Published on May 26th, 2015 | by Ben Southwood0
The Pearson Room, Canary Wharf
Summary: A surprisingly decent restaurant despite being a jack of all trades
Cocktail of Cuisine
I’ve got to say that—at least to me—the prospect of a restaurant in a sports club in a glass box in Canary Wharf is not a hot one. What’s more, the type of restaurant that The Pearson Room aims to be is not exactly up my street. Most restaurants that try and do a lot of things (e.g. both buttermilk fried chicken, lobster pasta, and Barnsley chop) well do all of them badly. But despite all of this I had a hugely enjoyable evening here and it really is a surprisingly decent place.
It’s situated a couple of floors above Waitrose in Reebok Sports Club, with a view out on Canada Square, with HSBC on the right and typical Canary Wharf giants on the other two sides. It’s not the best view or the worst view. Sometimes the setting sun blasts right through the glass into your eyes, which is a mix of pleasant and blinding. While we were eating there was a sort of pub quiz coming through a microphone. The crowd seemed to be nicely dressed workers from the nearby financial institutions, which is exactly what you’d expect.
The cocktail list is extensive, perhaps too long to choose from. I had to ask for recommendations each time I wanted a drink. But all of the recommendations turned out to be tip-top: a house negroni where Kamm & Sons replaced Campari, a sweet dill-based concoction (the ‘Dillicious’) supposedly popular with the ladies, the ‘Zanjeer’ with cognac, Drambuie, home-made ginger syrup and lemon juice. They cost £9 to £12, which seems to be about the going rate anywhere nowadays.
The menu fits on a page, which is always a good sign, but it risks trying to do too much and please too wide a crowd. There are about 40 dishes with wide-ranging influences—not so much fusion as mulch. But it turned out that our deep-fried baby squid were pretty good: softly rubbery inside and crisp and salty on the outside. The maple syrup coated nuts they brought as a snack were unbelievably moreish—I had to hold myself back to save space for mains.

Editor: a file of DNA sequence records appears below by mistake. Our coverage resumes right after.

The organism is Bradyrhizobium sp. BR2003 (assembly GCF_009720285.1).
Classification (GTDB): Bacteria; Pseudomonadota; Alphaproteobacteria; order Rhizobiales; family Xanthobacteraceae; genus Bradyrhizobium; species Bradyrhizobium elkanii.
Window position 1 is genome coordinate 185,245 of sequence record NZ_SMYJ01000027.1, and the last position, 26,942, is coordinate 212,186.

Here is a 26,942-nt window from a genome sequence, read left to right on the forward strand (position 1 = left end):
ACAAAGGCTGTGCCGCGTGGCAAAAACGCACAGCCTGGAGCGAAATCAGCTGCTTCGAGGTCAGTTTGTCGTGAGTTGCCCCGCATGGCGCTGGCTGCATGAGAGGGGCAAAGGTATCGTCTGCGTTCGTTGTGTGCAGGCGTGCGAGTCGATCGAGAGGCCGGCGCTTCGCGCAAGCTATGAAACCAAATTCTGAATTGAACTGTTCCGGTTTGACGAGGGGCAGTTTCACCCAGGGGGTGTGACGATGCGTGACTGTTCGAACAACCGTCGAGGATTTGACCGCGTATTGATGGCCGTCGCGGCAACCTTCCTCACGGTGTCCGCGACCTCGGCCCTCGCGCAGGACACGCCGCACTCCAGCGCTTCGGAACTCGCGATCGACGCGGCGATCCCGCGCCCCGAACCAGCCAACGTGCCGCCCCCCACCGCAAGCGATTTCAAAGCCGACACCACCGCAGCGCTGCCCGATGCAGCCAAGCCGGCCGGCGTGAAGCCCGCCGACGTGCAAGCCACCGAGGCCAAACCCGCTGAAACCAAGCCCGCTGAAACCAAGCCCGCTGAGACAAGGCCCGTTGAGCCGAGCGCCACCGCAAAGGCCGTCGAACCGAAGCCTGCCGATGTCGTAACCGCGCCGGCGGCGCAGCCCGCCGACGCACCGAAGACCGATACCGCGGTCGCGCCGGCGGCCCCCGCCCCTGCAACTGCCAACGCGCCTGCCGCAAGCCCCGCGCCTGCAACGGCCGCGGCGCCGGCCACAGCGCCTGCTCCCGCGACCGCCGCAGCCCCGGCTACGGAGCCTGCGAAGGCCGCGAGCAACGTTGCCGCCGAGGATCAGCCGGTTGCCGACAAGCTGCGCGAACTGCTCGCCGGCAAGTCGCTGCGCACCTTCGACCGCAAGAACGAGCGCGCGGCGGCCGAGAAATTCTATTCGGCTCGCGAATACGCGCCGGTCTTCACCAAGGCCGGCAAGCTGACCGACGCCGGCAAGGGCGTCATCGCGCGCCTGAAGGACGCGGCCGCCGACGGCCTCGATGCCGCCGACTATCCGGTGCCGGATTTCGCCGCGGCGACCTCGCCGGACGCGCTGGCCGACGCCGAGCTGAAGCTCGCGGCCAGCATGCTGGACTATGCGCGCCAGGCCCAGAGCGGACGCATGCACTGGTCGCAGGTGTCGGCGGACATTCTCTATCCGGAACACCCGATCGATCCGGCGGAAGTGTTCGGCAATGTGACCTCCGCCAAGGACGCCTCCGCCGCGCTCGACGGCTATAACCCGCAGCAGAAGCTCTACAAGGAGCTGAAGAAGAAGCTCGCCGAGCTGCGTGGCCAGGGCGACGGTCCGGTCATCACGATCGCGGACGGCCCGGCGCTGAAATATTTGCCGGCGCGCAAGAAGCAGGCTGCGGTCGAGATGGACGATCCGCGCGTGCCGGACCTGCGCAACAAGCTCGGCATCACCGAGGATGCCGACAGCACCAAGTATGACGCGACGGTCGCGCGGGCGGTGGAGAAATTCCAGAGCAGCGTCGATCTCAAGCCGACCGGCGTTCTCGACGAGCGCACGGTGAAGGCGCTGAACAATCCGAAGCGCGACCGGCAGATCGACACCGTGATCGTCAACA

The catch of the day—sea bass—was fresh, soft, moist, and a generous portion, with a very crispy skin. The only drawback was the ‘chutney’—actually some chopped aubergine with sultanas—and the slivers of soft courgette on the side. The former would have been better puréed and the latter crunchy and raw. But that’s my own personal preference rather than objective truth. The half lobster in the lobster pasta seemed a bit small, but perhaps because we split it between two; the crustacean itself was delicious but the pasta was a bit bland.
My favourite was the guinea fowl, which looked like half a bird, but cunningly butterflied so the dark leg and thigh and light breast were all in one piece with a surprisingly thick and crispy piece of skin laid on top. It looked a lot like the sea bass but thicker, denser and of course meatier. They told us the bird was wild—rather than farmed as guinea fowl tend to be nowadays—and it tasted it, with a flavour somewhat like the crispy outside of a sautéed chicken breast even on the soft inside of the muscle. Mains were about £20, starters about £7, salads, pasta and sandwiches about £14.
The Pearson Room doesn’t look like a good bet, but it turns out to be a surprisingly reliable spot.
The Pearson Room, 16-19 Canada Square, Canary Wharf, E14 5ERShare This Post